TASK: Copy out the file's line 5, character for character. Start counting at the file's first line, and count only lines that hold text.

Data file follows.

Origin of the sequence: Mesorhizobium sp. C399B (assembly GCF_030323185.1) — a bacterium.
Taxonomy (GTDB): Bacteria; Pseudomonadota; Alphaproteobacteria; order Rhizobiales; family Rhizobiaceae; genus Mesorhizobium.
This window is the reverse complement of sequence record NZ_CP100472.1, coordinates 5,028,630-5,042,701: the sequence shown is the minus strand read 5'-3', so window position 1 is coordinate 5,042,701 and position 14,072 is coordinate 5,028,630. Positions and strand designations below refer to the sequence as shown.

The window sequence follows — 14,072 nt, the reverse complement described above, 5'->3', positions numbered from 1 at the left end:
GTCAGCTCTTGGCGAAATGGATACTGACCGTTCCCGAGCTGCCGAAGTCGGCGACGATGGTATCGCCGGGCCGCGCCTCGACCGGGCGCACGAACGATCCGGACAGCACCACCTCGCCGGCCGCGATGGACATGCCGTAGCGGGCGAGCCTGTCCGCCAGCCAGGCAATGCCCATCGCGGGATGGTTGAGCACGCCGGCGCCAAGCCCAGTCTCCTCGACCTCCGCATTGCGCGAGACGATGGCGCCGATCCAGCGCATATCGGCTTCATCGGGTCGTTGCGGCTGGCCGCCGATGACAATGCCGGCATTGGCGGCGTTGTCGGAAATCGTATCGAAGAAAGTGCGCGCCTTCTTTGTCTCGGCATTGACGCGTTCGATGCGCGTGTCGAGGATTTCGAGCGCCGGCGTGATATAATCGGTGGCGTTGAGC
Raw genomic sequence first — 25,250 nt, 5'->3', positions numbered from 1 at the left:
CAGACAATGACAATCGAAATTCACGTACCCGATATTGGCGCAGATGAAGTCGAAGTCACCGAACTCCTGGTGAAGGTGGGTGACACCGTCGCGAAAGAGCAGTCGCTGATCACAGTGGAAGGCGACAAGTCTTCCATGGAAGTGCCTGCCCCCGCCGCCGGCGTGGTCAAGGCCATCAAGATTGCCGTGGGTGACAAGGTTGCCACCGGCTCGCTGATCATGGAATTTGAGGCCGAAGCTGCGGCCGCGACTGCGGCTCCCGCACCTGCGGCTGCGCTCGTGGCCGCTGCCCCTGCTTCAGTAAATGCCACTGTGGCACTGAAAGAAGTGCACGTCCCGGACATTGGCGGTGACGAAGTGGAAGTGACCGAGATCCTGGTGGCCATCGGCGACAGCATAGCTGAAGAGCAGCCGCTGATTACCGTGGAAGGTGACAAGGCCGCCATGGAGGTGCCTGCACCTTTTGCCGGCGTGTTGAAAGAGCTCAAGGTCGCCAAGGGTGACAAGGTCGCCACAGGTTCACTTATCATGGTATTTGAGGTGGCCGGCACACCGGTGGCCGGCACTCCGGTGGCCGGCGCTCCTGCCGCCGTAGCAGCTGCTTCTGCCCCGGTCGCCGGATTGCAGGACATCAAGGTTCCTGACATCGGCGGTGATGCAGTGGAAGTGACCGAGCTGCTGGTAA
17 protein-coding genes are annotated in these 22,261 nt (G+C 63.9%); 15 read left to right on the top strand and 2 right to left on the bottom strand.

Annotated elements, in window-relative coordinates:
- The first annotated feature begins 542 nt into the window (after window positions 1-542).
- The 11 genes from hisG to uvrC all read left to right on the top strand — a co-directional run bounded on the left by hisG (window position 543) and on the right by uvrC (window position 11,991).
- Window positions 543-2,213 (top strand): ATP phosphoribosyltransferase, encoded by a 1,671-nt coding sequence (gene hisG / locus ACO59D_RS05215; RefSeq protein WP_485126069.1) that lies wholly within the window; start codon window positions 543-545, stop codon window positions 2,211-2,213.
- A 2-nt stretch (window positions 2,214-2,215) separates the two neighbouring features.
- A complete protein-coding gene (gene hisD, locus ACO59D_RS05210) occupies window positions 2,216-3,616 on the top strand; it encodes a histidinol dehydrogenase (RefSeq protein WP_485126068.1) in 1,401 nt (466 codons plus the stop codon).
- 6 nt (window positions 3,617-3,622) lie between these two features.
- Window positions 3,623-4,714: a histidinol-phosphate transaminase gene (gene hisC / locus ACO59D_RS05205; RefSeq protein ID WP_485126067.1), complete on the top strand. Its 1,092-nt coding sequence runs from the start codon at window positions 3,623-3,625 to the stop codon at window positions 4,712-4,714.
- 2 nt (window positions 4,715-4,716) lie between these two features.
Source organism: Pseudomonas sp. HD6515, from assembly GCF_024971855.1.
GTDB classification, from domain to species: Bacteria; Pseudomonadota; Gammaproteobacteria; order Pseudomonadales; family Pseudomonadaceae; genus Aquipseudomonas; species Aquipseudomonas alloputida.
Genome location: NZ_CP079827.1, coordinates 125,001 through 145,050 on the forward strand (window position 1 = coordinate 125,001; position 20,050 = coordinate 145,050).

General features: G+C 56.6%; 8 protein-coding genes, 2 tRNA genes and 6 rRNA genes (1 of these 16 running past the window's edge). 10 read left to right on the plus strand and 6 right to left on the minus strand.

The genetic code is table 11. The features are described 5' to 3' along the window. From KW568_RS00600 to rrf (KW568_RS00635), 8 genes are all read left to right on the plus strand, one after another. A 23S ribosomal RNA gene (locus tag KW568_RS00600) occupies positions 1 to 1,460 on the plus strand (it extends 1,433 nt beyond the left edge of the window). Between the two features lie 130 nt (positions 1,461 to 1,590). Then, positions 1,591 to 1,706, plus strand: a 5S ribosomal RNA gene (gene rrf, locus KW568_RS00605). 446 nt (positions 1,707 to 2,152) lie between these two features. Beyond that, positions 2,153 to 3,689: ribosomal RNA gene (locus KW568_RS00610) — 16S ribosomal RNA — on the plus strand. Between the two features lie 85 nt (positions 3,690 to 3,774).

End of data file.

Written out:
GTCAGCTCTTGGCGAAATGGATACTGACCGTTCCCGAGCTGCCGAAGTCGGCGACGATGGTATCGCCGGGCCGCGCCTCGACCGGGCGCACGAACGATCCGGACAGCACCACCTCGCCGGCCGCGATGGACATGCCGTAGCGGGCGAGCCTGTCCGCCAGCCAGGCAATGCCCATCGCGGGATGGTTGAGCACGCCGGCGCCAAGCCCAGTCTCCTCGACCTCCGCATTGCGCGAGACGATGGCGCCGATCCAGCGCATATCGGCTTCATCGGGTCGTTGCGGCTGGCCGCCGATGACAATGCCGGCATTGGCGGCGTTGTCGGAAATCGTATCGAAGAAAGTGCGCGCCTTCTTTGTCTCGGCATTGACGCGTTCGATGCGCGTGTCGAGGATTTCGAGCGCCGGCGTGATATAATCGGTGGCGTTGAGC